- reduction states: if there is a rule with the dot at the end in the state, this state is a so-called reduction-state -- in this state, the rule that caused the possibility of moving forward shall be printed (such rule has no expansions --> this leads to finish)
- merge identical states: if the created state has the same rules (with dots at the same positions) as another state, merge the two (otherwise this would never finish for a recursive grammar; merge only after the whole state has been created!)
- problems:
- shift-reduce conflict -- a state is ambiguous (there is a rule with the dot at the end + some rules with dots in the middle ~ state may be reductional, but doesn't have to) -- this leads to backtracking, ambiguous parses
- reduce-reduce conflict -- another kind of ambiguity (more different rules with dot at the end)
- the ambiguity does not occur for special kind of grammars -- $ LR(n) $: for bottom-up parsing, we only need to look $ n $ symbols ahead to prevent backtracking, $ LR(0) $ never get a conflict in a table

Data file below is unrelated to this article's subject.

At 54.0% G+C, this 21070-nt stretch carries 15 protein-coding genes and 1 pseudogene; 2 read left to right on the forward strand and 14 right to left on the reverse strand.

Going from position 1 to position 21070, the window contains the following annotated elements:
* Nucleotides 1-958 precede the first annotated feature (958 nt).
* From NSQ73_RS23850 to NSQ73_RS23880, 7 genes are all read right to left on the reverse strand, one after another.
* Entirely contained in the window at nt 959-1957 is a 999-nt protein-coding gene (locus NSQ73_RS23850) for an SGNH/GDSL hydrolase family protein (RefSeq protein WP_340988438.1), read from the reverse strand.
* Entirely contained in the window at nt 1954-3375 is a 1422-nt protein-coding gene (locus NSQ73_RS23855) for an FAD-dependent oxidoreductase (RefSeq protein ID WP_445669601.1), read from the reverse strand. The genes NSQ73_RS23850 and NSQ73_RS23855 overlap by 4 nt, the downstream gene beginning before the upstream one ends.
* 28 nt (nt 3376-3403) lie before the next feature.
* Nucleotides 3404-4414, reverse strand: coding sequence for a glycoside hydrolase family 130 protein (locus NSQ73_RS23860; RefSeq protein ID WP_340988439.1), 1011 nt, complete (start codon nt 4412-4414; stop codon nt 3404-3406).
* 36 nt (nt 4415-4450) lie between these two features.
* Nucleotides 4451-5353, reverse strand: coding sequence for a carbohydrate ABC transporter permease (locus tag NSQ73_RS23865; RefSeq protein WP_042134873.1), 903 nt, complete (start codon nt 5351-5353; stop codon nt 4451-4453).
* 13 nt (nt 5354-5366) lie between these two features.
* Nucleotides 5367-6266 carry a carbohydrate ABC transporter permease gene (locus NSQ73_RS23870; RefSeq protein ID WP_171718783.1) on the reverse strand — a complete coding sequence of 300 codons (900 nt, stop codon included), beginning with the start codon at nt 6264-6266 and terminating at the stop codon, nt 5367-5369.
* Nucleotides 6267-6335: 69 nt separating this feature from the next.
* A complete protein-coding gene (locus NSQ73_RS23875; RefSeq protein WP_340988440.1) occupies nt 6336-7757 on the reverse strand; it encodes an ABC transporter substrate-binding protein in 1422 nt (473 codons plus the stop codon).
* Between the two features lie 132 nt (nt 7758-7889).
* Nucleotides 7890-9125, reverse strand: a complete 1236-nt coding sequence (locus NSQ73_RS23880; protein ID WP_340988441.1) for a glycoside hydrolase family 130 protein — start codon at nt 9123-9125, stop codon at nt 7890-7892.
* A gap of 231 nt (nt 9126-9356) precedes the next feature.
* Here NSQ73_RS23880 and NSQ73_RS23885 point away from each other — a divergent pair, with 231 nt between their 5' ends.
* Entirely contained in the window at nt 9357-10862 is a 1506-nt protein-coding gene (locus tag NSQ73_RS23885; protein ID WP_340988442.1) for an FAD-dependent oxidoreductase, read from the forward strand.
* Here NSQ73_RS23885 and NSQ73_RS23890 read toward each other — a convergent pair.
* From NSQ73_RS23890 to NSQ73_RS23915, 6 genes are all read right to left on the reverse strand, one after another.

- there's no simple algorithm for obtaining the $ n $ for which a given grammar is $ LR(n) $, but we may try for all $ n $'s
- the algorithm complexity copies the complexity of the grammar -- it's only expensive at the points of ambiguity
Parsing
- using parsing stack for states and backtrack stack for whole parser configurations at the points of ambiguity
- backtracking may be implemented in such a way that only the position in the parsing stack and the input need to be stored on the backtrack stack